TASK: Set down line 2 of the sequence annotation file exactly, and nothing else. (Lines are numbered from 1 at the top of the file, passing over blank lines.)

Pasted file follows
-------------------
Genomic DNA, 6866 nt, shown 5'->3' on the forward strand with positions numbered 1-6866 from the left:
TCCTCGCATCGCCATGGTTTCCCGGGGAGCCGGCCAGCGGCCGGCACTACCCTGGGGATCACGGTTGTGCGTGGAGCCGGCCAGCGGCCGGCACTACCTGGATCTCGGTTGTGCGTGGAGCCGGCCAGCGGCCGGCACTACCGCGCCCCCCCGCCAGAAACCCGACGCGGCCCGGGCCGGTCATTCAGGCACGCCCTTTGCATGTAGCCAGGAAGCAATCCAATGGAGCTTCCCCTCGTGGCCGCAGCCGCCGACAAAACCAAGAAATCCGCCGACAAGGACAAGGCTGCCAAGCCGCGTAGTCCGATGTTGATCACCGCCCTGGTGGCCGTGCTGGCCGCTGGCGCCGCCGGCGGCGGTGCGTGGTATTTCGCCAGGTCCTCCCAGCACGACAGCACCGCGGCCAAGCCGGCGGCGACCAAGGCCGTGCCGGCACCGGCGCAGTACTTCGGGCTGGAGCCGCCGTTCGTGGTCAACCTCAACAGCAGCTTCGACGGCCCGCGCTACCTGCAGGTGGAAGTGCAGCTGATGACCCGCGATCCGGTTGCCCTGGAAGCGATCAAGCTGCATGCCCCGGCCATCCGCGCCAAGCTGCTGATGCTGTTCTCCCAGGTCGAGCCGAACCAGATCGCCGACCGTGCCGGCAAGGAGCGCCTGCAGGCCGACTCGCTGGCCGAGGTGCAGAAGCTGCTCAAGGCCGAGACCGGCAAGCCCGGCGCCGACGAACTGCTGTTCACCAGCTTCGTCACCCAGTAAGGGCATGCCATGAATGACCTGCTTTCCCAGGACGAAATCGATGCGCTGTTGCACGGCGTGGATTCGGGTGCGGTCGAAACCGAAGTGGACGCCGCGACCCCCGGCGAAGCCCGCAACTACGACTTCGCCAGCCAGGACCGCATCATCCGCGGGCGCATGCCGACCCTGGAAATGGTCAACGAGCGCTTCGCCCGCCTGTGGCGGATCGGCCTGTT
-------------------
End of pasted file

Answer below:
TCCTCGCATCGCCATGGTTTCCCGGGGAGCCGGCCAGCGGCCGGCACTACCCTGGGGATCACGGTTGTGCGTGGAGCCGGCCAGCGGCCGGCACTACCTGGATCTCGGTTGTGCGTGGAGCCGGCCAGCGGCCGGCACTACCGCGCCCCCCCGCCAGAAACCCGACGCGGCCCGGGCCGGTCATTCAGGCACGCCCTTTGCATGTAGCCAGGAAGCAATCCAATGGAGCTTCCCCTCGTGGCCGCAGCCGCCGACAAAACCAAGAAATCCGCCGACAAGGACAAGGCTGCCAAGCCGCGTAGTCCGATGTTGATCACCGCCCTGGTGGCCGTGCTGGCCGCTGGCGCCGCCGGCGGCGGTGCGTGGTATTTCGCCAGGTCCTCCCAGCACGACAGCACCGCGGCCAAGCCGGCGGCGACCAAGGCCGTGCCGGCACCGGCGCAGTACTTCGGGCTGGAGCCGCCGTTCGTGGTCAACCTCAACAGCAGCTTCGACGGCCCGCGCTACCTGCAGGTGGAAGTGCAGCTGATGACCCGCGATCCGGTTGCCCTGGAAGCGATCAAGCTGCATGCCCCGGCCATCCGCGCCAAGCTGCTGATGCTGTTCTCCCAGGTCGAGCCGAACCAGATCGCCGACCGTGCCGGCAAGGAGCGCCTGCAGGCCGACTCGCTGGCCGAGGTGCAGAAGCTGCTCAAGGCCGAGACCGGCAAGCCCGGCGCCGACGAACTGCTGTTCACCAGCTTCGTCACCCAGTAAGGGCATGCCATGAATGACCTGCTTTCCCAGGACGAAATCGATGCGCTGTTGCACGGCGTGGATTCGGGTGCGGTCGAAACCGAAGTGGACGCCGCGACCCCCGGCGAAGCCCGCAACTACGACTTCGCCAGCCAGGACCGCATCATCCGCGGGCGCATGCCGACCCTGGAAATGGTCAACGAGCGCTTCGCCCGCCTGTGGCGGATCGGCCTGTT